"Got any spare change?" It's a question New Yorkers and all American city dwellers are accustomed to being asked by the homeless and other "down and outers" on the street. And every person has his or her own way of deciding whether or not to give to these strangers.
A Manhattan construction worker named Fred says he usually decides to reach into his pocket for some cash. "Why not? They deserve it because they don't got no work [sic]. I know how they feel. I feel the same thing when I am out of work. So you gotta help them out."
Not necessarily. Tina Ellis never gives. "If I have to go to work every day, they should also!" she opines.
Noah Kaufman agrees that many beggars could, and should, be working for their money. But ability is only one factor of many he weighs in deciding whether or not to give. "We've been sort of inculcated here in New York with a business ethic that says 'go get a job.' But we also say 'there but for the grace of God go I.'"
Kaufman adds that his decision-making process is complicated by the fact that one cannot know the actual truth of any one beggar's situation. "Maybe they can't work or they are on [mental illness] medication, or off medication. Also, I ask myself 'is it a pay week? Do I have some spare money in my pocket? Do I feel charitable? Have I been charitable recently?' So much depends on my mood."
Mood also plays an important role for subway rider Kristi Wood. She often offers money or food if she senses that a panhandler "deserves" it. But Wood also suspects certain panhandlers lie about their situation to stoke the sympathy that can trigger a cash handout.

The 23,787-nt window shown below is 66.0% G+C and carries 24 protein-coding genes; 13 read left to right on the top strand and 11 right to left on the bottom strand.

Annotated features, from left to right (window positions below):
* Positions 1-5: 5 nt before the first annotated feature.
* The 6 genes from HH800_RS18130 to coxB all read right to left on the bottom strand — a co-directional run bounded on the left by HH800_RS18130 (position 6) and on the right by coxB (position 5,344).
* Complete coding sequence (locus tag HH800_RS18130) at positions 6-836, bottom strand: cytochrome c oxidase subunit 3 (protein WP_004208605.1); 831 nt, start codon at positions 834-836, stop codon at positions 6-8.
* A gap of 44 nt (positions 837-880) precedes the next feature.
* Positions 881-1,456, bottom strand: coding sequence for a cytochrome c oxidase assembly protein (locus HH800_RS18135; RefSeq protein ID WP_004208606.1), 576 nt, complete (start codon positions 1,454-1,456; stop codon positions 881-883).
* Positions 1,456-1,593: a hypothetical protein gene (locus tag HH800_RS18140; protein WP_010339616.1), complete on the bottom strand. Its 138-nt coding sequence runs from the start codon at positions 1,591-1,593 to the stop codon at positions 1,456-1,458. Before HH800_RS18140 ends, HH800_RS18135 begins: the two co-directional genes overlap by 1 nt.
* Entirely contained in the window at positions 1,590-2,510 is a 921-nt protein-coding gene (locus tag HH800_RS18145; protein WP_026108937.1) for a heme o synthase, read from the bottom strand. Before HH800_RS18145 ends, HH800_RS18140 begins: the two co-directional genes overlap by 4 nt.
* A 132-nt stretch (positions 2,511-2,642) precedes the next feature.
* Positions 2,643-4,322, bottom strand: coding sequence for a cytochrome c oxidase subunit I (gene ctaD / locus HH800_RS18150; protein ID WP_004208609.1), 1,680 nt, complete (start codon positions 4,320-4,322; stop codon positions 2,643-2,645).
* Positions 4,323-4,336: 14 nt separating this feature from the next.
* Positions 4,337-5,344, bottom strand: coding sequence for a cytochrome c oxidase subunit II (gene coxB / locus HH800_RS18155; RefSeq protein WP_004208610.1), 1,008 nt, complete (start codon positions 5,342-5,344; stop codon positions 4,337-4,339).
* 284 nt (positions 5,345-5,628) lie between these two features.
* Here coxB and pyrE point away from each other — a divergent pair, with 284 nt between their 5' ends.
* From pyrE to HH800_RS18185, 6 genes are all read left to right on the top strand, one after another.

"For example, there is this guy I often see on the subway, and he's been doing the same route for about four years," Wood says. "He says he has all these kidney problems and he just got out of the hospital. But after you see him for four years doing the same routine over and over, you kind of think they 'are just out making money off of the working class?' which is disturbing."
When asked how she actually determines whether a particular beggar is deserving, Wood says "I try to do an observation and just pretty much judge them. It's terrible!"
Jane Collin, a retired nurse who lives near Columbia University on Manhattan's Upper West Side, does not give to people who claim to want the money for food, shelter or medicine. She says there are enough social services already available for the truly needy.
"They are using the Columbia neighborhood to panhandle, because it is a ripe liberal community and they get what they want," she says. Collin believes that panhandlers usually don't need money. "And if they do, they need it for drugs or alcohol."
For Jason, drugs or alcohol might be a legitimate expense for the "down and out." "Their life is hard," he says, "and if they want to take the edge off with a drink, it's fine with me."
For Ben Shalvi, an Orthodox Jew, feelings have nothing to do with charitable giving. For him, charity helps fulfill a religious obligation to act righteously, whether one feels compassion or any other emotion, or not. Still, Shalvi believes that if one gives with feelings of joy rather than resentment, the results are more spiritually "positive." But Shalvi and his wife rarely give to panhandlers, preferring instead to give their charity money to organizations where they are certain the money will be effectively and wholesomely used.
As the Christmas holidays — and in New York, the snows of winter — approach, the so-called "season of giving" has begun. That always seems to raise the emotional and financial stakes when street beggars and their potential benefactors cross paths. But the strangers' plea to spare some coins continues year-round, in New York and everywhere in the world. How to respond is a question we must all ask ourselves, when we can spare a moment.